Assistant Professor

Gregory Schwartz

PhD, Drexel University

Location
Princess Margaret Cancer Centre
Address
610 University Ave, Toronto, Ontario Canada M5G 2M9
Research Interests
Cancer Diagnosis and Therapy, Data Science and Computational Biology

At a Glance

  • Our lab has expertise in developing new methods and algorithms for data exploration and visualization
  • We utilize and contribute cross-disciplinary techniques from bioinformatics, computational biology, systems biology, machine learning, and more to understand cancer therapeutic resistance.
  • We develop methods for multi-omic integration to understand cancer heterogeneity.
  • The goal of our research is to develop new analytical approaches and make discoveries that help overcome resistance to cancer treatments.
     

Short Bio

Dr. Schwartz became interested in heterogeneous systems by studying the diversity and selection of the immune receptor repertoire during his Ph.D research at Drexel University (2011-2016). He subsequently joined the Perelman School of Medicine at the University of Pennsylvania as a postdoctoral researcher, where he studied heterogeneous responses to strong selective pressure in cancer by developing and applying new methods and algorithms to elucidate drug response (2016-2021). He has designed methods including the integration of different data modalities such as transcriptomes and proteomes to discover pan-cancer biomarkers as well as techniques to characterize and quantify new classes of diverse mutations at the nucleotide level in acute myeloid leukemia. More recently, he has leveraged single-cell technologies to deconvolve resistance to targeted therapy in T-cell acute lymphoblastic leukemia.


Research Synopsis

Therapies elicit short-term responses to cancer, but they are commonly followed by the emergence of cells resistant to the treatment. This resistance is facilitated by a diverse population of cells. While we are beginning to understand the extent of heterogeneity in cancer, there are existing knowledge gaps in the strategies to overcome resistance to therapy. We are leveraging new technologies such as single-cell -omics to deconvolve this complex system by outputting large volumes of data per individual cell. However, new methods and algorithms are required to interpret this data. As such, our research program focuses on developing new analytical tools to understand heterogeneous responses to therapy.

In order to accomplish this goal, we are currently focusing on designing algorithms to:

  • Integrate multi-omic data to better understand heterogeneity at different data modalities such as the transcriptome, epigenome, and proteome
  • Infer cell-cell communication networks between and within cancer cells and the surrounding microenvironment
  • Understand clonal shifts in response to therapies over time
  • Better visualize complex, multi-omic data in data science
  • Help improve patient treatment

Recent Publications

Kahn BM, Lucas A, Alur RG, Wengyn MD, Schwartz GW, Li J, Sun K, Maurer HC, Olive KP, Faryabi RB, Stanger BZ. The vascular landscape of human cancer. J Clin Invest. 2021 Jan 19;131(2). doi: 10.1172/JCI136655. PubMed PMID: 33258803; PubMed Central PMCID: PMC7810485.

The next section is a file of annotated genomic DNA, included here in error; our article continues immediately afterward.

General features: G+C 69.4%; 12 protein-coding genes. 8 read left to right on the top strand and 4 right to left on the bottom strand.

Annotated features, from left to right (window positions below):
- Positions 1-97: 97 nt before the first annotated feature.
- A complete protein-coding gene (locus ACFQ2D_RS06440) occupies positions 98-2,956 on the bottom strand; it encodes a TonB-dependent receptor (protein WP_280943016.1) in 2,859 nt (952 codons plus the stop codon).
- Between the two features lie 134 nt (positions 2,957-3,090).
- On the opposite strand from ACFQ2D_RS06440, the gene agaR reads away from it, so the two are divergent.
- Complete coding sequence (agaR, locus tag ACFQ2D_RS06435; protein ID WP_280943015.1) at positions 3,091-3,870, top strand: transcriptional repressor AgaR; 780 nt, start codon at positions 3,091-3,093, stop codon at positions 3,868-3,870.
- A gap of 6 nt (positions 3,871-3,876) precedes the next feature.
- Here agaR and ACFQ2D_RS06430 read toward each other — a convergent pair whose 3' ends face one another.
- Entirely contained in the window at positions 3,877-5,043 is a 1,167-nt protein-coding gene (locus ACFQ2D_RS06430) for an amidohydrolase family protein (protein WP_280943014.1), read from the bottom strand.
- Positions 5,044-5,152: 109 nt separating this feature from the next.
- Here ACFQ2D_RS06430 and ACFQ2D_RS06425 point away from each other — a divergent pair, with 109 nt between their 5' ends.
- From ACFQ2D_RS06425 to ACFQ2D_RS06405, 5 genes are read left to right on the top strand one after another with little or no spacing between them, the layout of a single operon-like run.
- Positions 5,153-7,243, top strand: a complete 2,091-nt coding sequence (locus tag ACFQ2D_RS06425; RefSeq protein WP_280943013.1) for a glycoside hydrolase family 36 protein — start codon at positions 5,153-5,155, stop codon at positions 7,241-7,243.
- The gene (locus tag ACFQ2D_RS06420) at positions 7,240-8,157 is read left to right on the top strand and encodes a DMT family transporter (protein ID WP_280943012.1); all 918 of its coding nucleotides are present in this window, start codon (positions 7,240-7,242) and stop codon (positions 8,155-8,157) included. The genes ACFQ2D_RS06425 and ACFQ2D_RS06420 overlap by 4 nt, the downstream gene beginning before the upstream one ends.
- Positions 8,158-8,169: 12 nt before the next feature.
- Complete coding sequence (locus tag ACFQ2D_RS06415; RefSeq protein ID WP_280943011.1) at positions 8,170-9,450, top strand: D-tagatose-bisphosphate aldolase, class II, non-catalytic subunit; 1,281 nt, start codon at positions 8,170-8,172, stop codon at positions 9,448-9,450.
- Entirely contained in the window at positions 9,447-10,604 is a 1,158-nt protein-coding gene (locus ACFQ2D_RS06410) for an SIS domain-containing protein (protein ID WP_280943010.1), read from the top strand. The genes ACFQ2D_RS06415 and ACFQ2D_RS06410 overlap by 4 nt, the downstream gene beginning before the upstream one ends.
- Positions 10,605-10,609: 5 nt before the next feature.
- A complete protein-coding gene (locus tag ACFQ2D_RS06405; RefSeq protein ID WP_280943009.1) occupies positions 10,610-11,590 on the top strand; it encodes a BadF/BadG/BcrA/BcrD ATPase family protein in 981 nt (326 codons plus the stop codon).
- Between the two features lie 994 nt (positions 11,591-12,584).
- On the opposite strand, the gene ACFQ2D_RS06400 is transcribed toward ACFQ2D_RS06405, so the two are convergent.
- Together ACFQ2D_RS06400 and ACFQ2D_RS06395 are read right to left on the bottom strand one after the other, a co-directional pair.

Rome KS, Stein SJ, Kurachi M, Petrovic J, Schwartz GW, Mack EA, Uljon S, Wu WW, DeHart AG, McClory SE, Xu L, Gimotty PA, Blacklow SC, Faryabi RB, Wherry EJ, Jordan MS, Pear WS. Trib1 regulates T cell differentiation during chronic infection by restraining the effector program. J Exp Med. 2020 May 4;217(5). doi: 10.1084/jem.20190888. PubMed PMID: 32150623; PubMed Central PMCID: PMC7201917.

Schwartz GW, Zhou Y, Petrovic J, Fasolino M, Xu L, Shaffer SM, Pear WS, Vahedi G, Faryabi RB. TooManyCells identifies and visualizes relationships of single-cell clades. Nat Methods. 2020 Apr;17(4):405-413. doi: 10.1038/s41592-020-0748-5. Epub 2020 Mar 2. PubMed PMID: 32123397; PubMed Central PMCID: PMC7439807.

Schwartz GW, Shauli T, Linial M, Hershberg U. Serine substitutions are linked to codon usage and differ for variable and conserved protein regions. Sci Rep. 2019 Nov 21;9(1):17238. doi: 10.1038/s41598-019-53452-3. PubMed PMID: 31754132; PubMed Central PMCID: PMC6872785.

Petrovic J, Zhou Y, Fasolino M, Goldman N, Schwartz GW, Mumbach MR, Nguyen SC, Rome KS, Sela Y, Zapataro Z, Blacklow SC, Kruhlak MJ, Shi J, Aster JC, Joyce EF, Little SC, Vahedi G, Pear WS, Faryabi RB. Oncogenic Notch Promotes Long-Range Regulatory Interactions within Hyperconnected 3D Cliques. Mol Cell. 2019 Mar 21;73(6):1174-1190.e12. doi: 10.1016/j.molcel.2019.01.006. Epub 2019 Feb 7. PubMed PMID: 30745086; PubMed Central PMCID: PMC6485942.

Schwartz GW, Manning B, Zhou Y, Velu P, Bigdeli A, Astles R, Lehman AW, Morrissette JJD, Perl AE, Li M, Carroll M, Faryabi RB. Classes of ITD Predict Outcomes in AML Patients Treated with FLT3 Inhibitors. Clin Cancer Res. 2019 Jan 15;25(2):573-583. doi: 10.1158/1078-0432.CCR-18-0655. Epub 2018 Sep 4. PubMed PMID: 30181385; PubMed Central PMCID: PMC6335170.

Schwartz GW, Petrovic J, Zhou Y, Faryabi RB. Differential Integration of Transcriptome and Proteome Identifies Pan-Cancer Prognostic Biomarkers. Front Genet. 2018;9:205. doi: 10.3389/fgene.2018.00205. eCollection 2018. PubMed PMID: 29971090; PubMed Central PMCID: PMC6018483.